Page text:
Australian visa applicants urged to have medical insurance

Australian visa applicants urged to have medical insurance

Australian visa applicants urged to have medical insurance

The VP of the Australian Medical Association's Victoria branch, Stephen Parnis, has urged health insurance to become a compulsory requirement for all visa applicants from Australia. Dr. Parnis' remarks arrive after a report put out by the Australian Medical Association indicated that the amount of Australian migrants being treated at Victorian state hospitals had increased three-fold in the six years until 2010-11.

The statistics reveal that the public hospitals treated over 30,000 non-Australians during the 2010/11 fiscal year. Under current regulations, health insurance is compulsory for skilled work visa and student visa applicants, along with families who relocate to Australia with 457 subclass visas.

However, it is not currently mandatory for Australian tourist visas. Consequently, Dr Parnis is concerned that tourists may travel to Australia with the intention of undergoing elective surgical procedures and exit without paying any bills.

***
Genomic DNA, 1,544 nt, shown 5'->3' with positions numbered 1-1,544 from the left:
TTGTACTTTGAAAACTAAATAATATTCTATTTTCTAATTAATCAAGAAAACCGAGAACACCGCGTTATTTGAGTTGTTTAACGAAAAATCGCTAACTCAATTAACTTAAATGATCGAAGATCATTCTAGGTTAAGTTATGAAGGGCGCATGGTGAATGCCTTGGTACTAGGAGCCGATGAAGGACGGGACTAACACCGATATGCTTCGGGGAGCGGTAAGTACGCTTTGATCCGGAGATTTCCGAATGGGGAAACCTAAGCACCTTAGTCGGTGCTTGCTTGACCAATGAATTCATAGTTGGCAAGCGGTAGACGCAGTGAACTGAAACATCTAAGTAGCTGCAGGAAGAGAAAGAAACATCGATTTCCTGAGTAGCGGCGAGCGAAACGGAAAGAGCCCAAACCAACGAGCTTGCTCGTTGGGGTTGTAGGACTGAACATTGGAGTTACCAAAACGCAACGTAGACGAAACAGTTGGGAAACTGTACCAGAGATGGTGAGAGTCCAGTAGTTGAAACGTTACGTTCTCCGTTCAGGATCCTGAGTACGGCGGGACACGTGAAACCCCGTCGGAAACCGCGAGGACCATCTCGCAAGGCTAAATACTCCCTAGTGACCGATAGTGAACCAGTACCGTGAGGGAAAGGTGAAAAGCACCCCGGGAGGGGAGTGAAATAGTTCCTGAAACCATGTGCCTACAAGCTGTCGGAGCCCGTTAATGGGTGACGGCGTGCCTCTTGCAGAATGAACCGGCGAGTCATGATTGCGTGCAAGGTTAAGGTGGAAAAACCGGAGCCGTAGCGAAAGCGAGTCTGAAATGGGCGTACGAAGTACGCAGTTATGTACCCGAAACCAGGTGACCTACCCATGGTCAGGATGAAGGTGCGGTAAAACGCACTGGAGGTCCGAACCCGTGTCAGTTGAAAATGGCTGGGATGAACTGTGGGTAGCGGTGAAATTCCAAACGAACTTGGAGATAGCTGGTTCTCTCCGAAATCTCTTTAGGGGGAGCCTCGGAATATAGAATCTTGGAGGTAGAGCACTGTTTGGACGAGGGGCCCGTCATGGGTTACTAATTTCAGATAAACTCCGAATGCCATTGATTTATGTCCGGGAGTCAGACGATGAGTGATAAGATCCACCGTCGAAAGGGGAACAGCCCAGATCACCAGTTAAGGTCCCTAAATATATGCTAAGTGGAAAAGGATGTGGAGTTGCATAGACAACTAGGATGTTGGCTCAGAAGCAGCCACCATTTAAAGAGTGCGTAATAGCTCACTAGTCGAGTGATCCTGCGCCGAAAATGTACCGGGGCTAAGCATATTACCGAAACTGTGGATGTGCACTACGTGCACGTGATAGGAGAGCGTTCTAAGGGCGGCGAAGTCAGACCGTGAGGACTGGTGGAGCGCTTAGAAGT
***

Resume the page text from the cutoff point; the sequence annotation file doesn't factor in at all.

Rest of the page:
Dr. Parnis explains that if visitors can afford a holiday in Australia, then action should be taken to make sure they do not violate the privileges of their Australian visas. He said if people demonstrate the means to enter Australia for an international holiday, they should also have the means to pay for their own healthcare.

In fact, under the Reciprocal Health Care Agreements, which Australia signed with several nations including New Zealand, the UK, Italy and Ireland, citizens of these nations are authorised to use Australia's healthcare in the same fashion as permanent residents. But the most common nationalities of all the non-Australian patients at Victorian hospitals were Chinese, Malaysian, Indian and Indonesian.

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